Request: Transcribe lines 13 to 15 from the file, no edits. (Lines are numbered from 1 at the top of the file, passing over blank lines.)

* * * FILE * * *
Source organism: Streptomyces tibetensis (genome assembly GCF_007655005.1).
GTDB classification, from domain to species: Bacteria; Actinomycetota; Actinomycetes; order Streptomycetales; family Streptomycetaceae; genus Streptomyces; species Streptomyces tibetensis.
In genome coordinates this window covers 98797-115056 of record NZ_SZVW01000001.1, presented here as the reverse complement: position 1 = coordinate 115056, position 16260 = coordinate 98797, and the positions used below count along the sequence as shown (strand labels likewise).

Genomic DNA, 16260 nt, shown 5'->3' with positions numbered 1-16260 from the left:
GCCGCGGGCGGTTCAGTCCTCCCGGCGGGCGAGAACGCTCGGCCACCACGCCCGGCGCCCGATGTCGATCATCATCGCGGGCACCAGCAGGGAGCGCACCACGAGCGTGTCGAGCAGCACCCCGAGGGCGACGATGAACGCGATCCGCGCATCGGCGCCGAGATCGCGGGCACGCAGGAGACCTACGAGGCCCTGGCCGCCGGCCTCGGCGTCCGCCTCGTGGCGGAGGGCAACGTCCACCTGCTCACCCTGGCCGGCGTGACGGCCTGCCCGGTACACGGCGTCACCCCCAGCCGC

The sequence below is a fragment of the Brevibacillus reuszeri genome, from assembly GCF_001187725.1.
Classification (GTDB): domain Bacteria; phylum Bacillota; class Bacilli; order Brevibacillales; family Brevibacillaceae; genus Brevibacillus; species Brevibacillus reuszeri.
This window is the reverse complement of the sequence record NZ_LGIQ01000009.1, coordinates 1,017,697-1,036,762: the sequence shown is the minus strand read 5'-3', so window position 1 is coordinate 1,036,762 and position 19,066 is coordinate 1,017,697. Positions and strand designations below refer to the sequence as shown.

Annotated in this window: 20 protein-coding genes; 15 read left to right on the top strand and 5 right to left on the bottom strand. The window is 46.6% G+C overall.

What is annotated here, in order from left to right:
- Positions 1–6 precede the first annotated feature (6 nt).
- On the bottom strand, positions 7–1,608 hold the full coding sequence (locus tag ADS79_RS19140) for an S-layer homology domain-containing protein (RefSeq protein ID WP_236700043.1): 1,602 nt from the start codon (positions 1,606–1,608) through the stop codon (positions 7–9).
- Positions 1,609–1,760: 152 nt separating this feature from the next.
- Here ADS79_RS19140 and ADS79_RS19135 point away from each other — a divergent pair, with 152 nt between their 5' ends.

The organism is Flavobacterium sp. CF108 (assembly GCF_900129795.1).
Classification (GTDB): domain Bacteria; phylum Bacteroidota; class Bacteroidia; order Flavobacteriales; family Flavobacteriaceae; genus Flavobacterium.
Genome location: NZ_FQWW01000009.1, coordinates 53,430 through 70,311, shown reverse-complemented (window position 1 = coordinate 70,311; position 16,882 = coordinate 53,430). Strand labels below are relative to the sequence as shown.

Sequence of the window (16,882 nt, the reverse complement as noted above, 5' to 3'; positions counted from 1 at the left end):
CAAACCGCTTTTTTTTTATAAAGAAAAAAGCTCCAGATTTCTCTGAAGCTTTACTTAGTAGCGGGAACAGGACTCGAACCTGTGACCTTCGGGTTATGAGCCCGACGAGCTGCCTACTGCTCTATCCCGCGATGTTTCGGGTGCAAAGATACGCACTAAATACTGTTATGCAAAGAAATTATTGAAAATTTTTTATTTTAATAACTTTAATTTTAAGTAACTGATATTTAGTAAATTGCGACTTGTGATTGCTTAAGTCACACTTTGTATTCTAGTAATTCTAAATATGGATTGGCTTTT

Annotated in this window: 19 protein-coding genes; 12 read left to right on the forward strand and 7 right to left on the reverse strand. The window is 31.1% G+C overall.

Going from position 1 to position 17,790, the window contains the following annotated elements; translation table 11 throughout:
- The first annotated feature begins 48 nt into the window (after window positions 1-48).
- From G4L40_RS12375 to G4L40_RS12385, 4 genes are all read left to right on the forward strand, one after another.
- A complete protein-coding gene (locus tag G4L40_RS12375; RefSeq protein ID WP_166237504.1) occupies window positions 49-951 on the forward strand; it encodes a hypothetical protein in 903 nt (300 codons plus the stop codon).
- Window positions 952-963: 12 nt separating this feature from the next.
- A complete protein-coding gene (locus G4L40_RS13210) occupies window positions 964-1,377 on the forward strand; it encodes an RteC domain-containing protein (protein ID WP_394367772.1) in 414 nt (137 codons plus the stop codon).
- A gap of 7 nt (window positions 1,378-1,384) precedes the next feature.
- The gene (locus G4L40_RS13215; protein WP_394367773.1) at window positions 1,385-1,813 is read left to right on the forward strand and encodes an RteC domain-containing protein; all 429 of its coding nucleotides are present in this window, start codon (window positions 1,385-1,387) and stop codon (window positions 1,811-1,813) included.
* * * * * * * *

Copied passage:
- Positions 1,609–1,760: 152 nt separating this feature from the next.
- Here ADS79_RS19140 and ADS79_RS19135 point away from each other — a divergent pair, with 152 nt between their 5' ends.

The organism is Flavobacterium sp. CF108 (assembly GCF_900129795.1).